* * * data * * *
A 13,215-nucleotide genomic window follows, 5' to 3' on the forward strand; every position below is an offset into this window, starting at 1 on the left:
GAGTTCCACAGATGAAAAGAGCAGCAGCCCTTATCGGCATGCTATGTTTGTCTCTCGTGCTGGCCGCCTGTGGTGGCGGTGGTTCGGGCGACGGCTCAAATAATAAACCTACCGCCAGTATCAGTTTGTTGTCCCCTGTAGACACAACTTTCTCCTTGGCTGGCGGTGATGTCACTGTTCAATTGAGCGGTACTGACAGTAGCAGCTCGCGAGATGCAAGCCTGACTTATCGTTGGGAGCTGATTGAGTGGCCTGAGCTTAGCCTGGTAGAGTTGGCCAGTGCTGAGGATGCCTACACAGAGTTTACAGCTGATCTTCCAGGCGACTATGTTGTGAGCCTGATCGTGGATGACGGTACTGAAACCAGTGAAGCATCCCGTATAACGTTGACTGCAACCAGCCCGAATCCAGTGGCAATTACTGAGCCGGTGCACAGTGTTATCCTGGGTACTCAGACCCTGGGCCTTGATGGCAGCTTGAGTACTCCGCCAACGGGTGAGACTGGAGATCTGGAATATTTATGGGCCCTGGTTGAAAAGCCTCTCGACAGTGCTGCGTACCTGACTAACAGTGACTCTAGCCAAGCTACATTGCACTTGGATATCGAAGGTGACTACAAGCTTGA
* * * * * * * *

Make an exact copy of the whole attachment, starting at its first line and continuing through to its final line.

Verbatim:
A 13,215-nucleotide genomic window follows, 5' to 3' on the forward strand; every position below is an offset into this window, starting at 1 on the left:
GAGTTCCACAGATGAAAAGAGCAGCAGCCCTTATCGGCATGCTATGTTTGTCTCTCGTGCTGGCCGCCTGTGGTGGCGGTGGTTCGGGCGACGGCTCAAATAATAAACCTACCGCCAGTATCAGTTTGTTGTCCCCTGTAGACACAACTTTCTCCTTGGCTGGCGGTGATGTCACTGTTCAATTGAGCGGTACTGACAGTAGCAGCTCGCGAGATGCAAGCCTGACTTATCGTTGGGAGCTGATTGAGTGGCCTGAGCTTAGCCTGGTAGAGTTGGCCAGTGCTGAGGATGCCTACACAGAGTTTACAGCTGATCTTCCAGGCGACTATGTTGTGAGCCTGATCGTGGATGACGGTACTGAAACCAGTGAAGCATCCCGTATAACGTTGACTGCAACCAGCCCGAATCCAGTGGCAATTACTGAGCCGGTGCACAGTGTTATCCTGGGTACTCAGACCCTGGGCCTTGATGGCAGCTTGAGTACTCCGCCAACGGGTGAGACTGGAGATCTGGAATATTTATGGGCCCTGGTTGAAAAGCCTCTCGACAGTGCTGCGTACCTGACTAACAGTGACTCTAGCCAAGCTACATTGCACTTGGATATCGAAGGTGACTACAAGCTTGA